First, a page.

Here are some additional tips and considerations for passwords:
Do not reuse passwords. If at all possible, try to use a unique password for each of your accounts. If you only have one or two password-protected accounts, this should not be too hard. If you have several, however, it might be difficult to remember them all, even with the technique covered earlier. Consider writing them down in a safe place (but see the next tip).
Do not write your passwords down unless you can keep them safe. Most password advice says that you should never write down a password. We think this is a good guideline, but quite frankly most of us have 20 or more accounts. It is better to have a unique password for each account and to write them down somewhere, rather than creating a single password that you use on all your accounts. Here's the trick though: If you write down your passwords, keep them secured in a locked cabinet or safe. In your desk drawer or taped under your keyboard are all bad places for a written list of passwords. In a wallet, purse, or backpack is even worse. There are also programs such as Password Corral that allow you to store all of your passwords in a password-protected file on your PC. This way you only need to commit one password to memory. You can also write down the sentence if you used the method in the example earlier (My sister Joanne …); just remember your conversion rules and you can easily re-obtain your password.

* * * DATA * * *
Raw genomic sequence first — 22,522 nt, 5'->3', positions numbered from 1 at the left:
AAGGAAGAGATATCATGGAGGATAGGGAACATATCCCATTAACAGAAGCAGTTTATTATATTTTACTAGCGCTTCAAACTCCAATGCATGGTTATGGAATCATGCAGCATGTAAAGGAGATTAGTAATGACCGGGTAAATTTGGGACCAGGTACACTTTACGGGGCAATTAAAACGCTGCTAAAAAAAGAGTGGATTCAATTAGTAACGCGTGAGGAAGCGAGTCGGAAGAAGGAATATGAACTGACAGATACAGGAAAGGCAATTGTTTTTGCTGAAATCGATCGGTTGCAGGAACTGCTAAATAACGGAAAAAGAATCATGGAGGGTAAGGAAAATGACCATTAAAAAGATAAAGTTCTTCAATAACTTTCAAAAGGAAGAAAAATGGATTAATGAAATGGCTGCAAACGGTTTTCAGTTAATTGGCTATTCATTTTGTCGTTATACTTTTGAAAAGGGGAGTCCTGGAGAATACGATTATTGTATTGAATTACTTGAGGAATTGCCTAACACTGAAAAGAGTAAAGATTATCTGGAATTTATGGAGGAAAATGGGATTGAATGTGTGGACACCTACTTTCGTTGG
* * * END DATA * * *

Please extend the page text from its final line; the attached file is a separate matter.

Avoid using your passwords on public computers. Even if the remember-password function is turned off, there could be a keystroke logger or other hacking tool that someone has installed. Anything you type could be collected and used against you.
Never enable the remember-password option in Windows or Internet browsers. Even if you are using a computer that no one else uses, do not use this option. (This should be doubly obvious if you are using a shared computer.) Having this option turned on may be convenient, but if you ever lose your laptop (or if it is stolen), someone can easily check all the sites recently visited with your browser and get easy access to all your private information.
Never share your password with anyone. If you do, change it right away.
Never send your password in an e-mail. This is especially the case if you receive an e-mail asking for your account information even if the e-mail looks legitimate. (See Chapter 7, "Tip 7: Recognize and Avoid Phishing Scams.")
Change your password periodically. Some experts advocate changing your passwords every three months. For most accounts, this is a bit much, especially if you create strong passwords such as the one shown earlier. A more realistic period is every six months or so. Never go more than a year with any password, and just so you know, rotating passwords among different accounts does not count as changing a password. Use the technique presented earlier and start from scratch. If you think you have been hacked, change all your passwords immediately.